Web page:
Moreover, it gradually emerges that Bellah and Co. do not really want to revive these traditions as they actually existed. He wants them mutatis mutandis, purged of any elements that might run contrary to the conventional liberal political agenda. He wants us to avail ourselves of them piecemeal, picking and choosing what parts are appropriate to the 1980s and what parts are not, remaking the tradition as we feel necessary. But the presumption that we can pick and choose which of the Ten Commandments to obey is not much different from the liberalism he derides; if the term “Biblical tradition” means anything at all, surely it asks far more of us than that. Bellah wants all of the benefits of these traditions without paying the price for them. He wants to have strong moral values without the taintof discipline or intolerance, strong communal values without insularity, strong commitments without punishments for those who disdain them, national pride without patriotism, and so on. But this wish listis composed of insubstantial word-combinations, the fond pipedreams of tender-minded academics. They have no relationship to reality, no precedent in history.
If the book has anything even slightly new to contribute to the debate over moral revival, it is the insight that many contemporary Americans lack even the language to express profound moral distinctions. In interview after interview with their case-study subjects, this point is brought home in painful detail; the subjects cannot account for their moral sentiments in any terms other than self-interest. Even though the fit between the interviewees’ comments and Bellah’s thesis is too neat to be entirely believable—life, thankfully, only rarely imitates art—we all have known enough such people, the sort of consumption-mad, status-obsessed, new-class types Cyra McFadden satirized with merciless accuracy in her novel The Serial. Bellah has a good point here. But he does not tell us how we are to learn to speak the “language” of the “Biblical tradition” if we do not believe in it. Indeed, he does not seem to realize the extent to which his own vague sociobabble itself exemplifies the incapacity he is talking about. The inability to articulate a moral sentiment does not mean one does not possess it—just as the ability to articulate it does not mean one has fully embraced it. Nor does the “language” of moral sentiment matter for much if one is unwilling to act upon one’s convictions, or talk about specific moral questions.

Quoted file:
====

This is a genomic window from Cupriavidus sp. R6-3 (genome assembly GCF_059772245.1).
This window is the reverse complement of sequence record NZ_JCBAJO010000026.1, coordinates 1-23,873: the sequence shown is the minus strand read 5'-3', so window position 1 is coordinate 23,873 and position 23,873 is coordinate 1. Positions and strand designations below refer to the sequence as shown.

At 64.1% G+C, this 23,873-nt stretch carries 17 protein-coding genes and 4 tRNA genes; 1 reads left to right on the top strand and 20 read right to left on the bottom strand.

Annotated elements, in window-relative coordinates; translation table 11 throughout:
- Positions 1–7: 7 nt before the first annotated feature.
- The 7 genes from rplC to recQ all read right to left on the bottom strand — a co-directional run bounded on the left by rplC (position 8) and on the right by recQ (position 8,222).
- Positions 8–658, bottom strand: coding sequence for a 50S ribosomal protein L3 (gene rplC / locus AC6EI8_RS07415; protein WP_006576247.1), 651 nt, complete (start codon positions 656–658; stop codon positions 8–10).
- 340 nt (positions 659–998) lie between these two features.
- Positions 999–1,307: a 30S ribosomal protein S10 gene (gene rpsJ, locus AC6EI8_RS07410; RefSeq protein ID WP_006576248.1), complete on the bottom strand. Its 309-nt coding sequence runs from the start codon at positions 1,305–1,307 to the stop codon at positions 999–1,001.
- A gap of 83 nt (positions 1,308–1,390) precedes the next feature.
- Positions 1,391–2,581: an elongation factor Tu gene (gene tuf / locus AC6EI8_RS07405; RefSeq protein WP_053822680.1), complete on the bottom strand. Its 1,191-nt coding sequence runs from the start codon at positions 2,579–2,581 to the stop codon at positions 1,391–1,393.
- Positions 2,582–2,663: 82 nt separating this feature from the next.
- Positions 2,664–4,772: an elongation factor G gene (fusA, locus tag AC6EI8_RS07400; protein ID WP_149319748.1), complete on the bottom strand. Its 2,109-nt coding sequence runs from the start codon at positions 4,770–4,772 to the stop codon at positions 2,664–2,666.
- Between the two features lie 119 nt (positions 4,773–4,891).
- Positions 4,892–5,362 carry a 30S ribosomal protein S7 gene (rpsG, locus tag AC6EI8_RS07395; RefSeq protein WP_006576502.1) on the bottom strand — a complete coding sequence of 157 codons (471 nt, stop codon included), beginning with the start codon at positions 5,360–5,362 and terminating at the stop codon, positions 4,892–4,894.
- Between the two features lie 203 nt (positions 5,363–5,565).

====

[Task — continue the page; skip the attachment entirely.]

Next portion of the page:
Indeed, one could argue plausibly that the social sciences have played a major role in impoverishing our moral discourse, and thus in creating this problem. Hence sociologists are not likely to be part of its solution. The language of self-interest which Bellah deplores is, far more than he seems to grasp, identical with the language of the social and behavioral sciences, applied to the task of living. Is it any wonder that men and women conceive their identities as nothing more than an aggregation of impermanent social roles, marriage and family as a passing phase in the universe of possible kinship arrangements, the political order as only the legitimation of naked power, and material gratification as a perfectly respectable goal? This is what they have been taught to believe; the ones who believe it most are the ones who have been paying attention in class. Indeed, only those who have been exposed to such “advanced ideas” in college are likely to hold such a dehumanized view of humanity; and the subjects of Bellah’s study are middle-class and college-educated men and women—a very narrow sample on which to make sweeping generalizations about this country. A much more revealing book than this one might have pursued the poverty of contemporary discourse further, and asked what the effect of social-scientific thinking has been upon the moral language of Americans. But such a book is not likely to be written by a team of sociologists. They are not likely to ask whether social science itself might be the very disease it proposes to cure.